WeWork owner, The We Company, said on Wednesday it will add a woman, Frances Frei, to its board of directors. Photo: File

INTERNATIONAL - WeWork owner, The We Company, said on Wednesday it will add a woman, Frances Frei, to its board of directors and unwound a $5.9 million (4.8 million) payment to its chief executive for use of the trademarked word “We” ahead of a planned initial public offering.

The moves come after criticism of We Company’s IPO filing last month, which showed it planned to go public with an all-male board of directors and disclosed the payment to Chief Executive Adam Neumann’s company. 

“Frances Frei will join our board of directors upon the completion of this offering,” the company said in an amended filing for its planned IPO. “She currently serves as a Professor of Technology and Operations Management at Harvard Business School, and has provided human resources consulting services to The We Company since March 2019.”

The company said it will add another director to its board within a year of the IPO, “with a commitment to increasing the board’s gender and ethnic diversity.”

The We Company had originally planned to go public with an all-male seven-member board, a practice major investors such as BlackRock Inc (BLK.N) frown upon.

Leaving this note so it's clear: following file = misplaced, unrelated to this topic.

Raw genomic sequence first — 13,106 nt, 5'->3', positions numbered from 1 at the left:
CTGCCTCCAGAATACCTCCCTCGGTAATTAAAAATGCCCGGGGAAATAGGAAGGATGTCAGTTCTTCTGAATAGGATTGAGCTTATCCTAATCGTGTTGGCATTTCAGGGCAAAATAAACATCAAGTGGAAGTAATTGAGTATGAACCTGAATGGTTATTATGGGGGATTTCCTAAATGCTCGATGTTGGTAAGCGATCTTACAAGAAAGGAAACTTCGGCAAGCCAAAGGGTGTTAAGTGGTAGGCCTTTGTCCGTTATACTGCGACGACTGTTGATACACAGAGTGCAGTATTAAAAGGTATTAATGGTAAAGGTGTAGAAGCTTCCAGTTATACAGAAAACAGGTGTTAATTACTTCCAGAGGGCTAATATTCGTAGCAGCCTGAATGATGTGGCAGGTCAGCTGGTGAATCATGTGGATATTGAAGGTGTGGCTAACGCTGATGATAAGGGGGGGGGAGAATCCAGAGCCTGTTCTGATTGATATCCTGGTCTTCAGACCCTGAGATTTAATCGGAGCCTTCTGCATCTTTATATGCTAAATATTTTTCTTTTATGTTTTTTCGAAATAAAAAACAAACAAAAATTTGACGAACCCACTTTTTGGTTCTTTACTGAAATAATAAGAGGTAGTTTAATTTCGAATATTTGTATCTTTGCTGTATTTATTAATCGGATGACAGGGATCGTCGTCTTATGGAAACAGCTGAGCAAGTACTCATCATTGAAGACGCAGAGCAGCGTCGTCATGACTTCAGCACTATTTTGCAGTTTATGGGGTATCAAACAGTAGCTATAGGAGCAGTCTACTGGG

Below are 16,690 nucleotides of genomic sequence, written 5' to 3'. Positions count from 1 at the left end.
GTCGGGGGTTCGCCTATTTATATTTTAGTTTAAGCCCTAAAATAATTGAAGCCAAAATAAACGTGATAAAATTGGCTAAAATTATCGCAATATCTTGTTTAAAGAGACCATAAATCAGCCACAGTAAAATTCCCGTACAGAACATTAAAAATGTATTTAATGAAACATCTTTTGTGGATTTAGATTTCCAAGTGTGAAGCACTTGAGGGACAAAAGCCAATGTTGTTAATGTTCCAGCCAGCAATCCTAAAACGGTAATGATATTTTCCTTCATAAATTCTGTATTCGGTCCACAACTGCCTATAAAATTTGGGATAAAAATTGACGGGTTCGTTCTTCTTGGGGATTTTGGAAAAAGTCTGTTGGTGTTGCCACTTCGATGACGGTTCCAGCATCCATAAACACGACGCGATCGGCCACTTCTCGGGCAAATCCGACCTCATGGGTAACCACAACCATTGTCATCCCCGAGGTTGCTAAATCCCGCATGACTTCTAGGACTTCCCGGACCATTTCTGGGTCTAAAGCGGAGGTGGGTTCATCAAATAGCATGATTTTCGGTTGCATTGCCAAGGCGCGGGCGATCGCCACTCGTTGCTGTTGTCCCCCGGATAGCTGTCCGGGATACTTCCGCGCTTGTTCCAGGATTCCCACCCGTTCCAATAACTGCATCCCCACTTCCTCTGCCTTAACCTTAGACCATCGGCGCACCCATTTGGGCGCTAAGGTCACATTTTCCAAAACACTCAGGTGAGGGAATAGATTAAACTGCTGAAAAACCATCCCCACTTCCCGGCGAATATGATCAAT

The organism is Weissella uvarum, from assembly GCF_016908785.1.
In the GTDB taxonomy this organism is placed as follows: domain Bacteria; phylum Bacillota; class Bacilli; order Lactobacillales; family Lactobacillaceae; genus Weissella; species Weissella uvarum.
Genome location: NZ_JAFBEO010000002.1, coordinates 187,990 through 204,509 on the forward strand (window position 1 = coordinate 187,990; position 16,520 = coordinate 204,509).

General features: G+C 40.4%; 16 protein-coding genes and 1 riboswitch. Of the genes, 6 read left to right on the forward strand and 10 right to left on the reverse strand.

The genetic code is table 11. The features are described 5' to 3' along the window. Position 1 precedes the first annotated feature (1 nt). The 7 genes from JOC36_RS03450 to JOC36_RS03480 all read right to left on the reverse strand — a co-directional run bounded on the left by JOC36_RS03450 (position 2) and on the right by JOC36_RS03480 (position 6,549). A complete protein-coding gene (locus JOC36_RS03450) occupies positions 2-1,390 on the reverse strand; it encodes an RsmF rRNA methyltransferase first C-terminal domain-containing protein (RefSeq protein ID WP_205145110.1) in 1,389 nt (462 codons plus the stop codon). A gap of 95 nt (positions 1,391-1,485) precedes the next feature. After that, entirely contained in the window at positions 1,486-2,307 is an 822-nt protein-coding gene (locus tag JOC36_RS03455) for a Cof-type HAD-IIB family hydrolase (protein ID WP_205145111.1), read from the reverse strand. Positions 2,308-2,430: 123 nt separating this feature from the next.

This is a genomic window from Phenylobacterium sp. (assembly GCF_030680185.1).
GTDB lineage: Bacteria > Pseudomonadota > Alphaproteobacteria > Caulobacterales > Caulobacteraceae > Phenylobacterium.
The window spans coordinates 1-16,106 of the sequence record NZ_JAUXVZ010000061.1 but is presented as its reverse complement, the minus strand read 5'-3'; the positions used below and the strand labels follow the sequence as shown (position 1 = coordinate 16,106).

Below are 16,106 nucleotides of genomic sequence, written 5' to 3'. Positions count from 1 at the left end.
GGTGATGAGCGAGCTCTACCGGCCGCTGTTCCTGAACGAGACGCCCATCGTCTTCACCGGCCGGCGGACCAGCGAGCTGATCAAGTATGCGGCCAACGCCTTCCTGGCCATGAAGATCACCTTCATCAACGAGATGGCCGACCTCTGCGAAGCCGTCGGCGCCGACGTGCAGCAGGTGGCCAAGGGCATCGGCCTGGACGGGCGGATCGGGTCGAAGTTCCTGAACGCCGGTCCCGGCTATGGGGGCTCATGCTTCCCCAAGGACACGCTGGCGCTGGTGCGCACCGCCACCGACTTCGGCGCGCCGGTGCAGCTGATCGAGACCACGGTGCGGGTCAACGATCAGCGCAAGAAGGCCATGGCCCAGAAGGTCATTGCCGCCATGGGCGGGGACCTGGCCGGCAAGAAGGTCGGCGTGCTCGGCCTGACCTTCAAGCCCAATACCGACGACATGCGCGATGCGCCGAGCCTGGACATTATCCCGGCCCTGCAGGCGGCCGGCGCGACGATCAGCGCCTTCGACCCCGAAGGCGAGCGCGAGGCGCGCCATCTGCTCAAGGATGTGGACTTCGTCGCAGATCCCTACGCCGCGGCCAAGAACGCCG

WeWork, which rents desks to companies and individuals with a focus on startups and entrepreneurs, has helped popularize the concept of shared office space. It was valued at $47 billion earlier this year.

Despite the company’s breakneck growth, there are concerns over a mismatch between its cash flow and liabilities, given that it rents workspace to clients under short-term contracts, but pays rent for them itself under long-term leases.

New York-based We Company, founded in 2010, saw its revenue double to $1.54 billion in the first half of this year, though its losses were 25% higher during the period than a year earlier, at $900 million.

Led by co-founder Adam Neumann, the company is looking to go public against a turbulent market backdrop, with the US-China trade dispute contributing towards the worst August in four years for stocks on Wall Street.

JP Morgan Securities and Goldman Sachs are among a nine-member underwriting team for the IPO.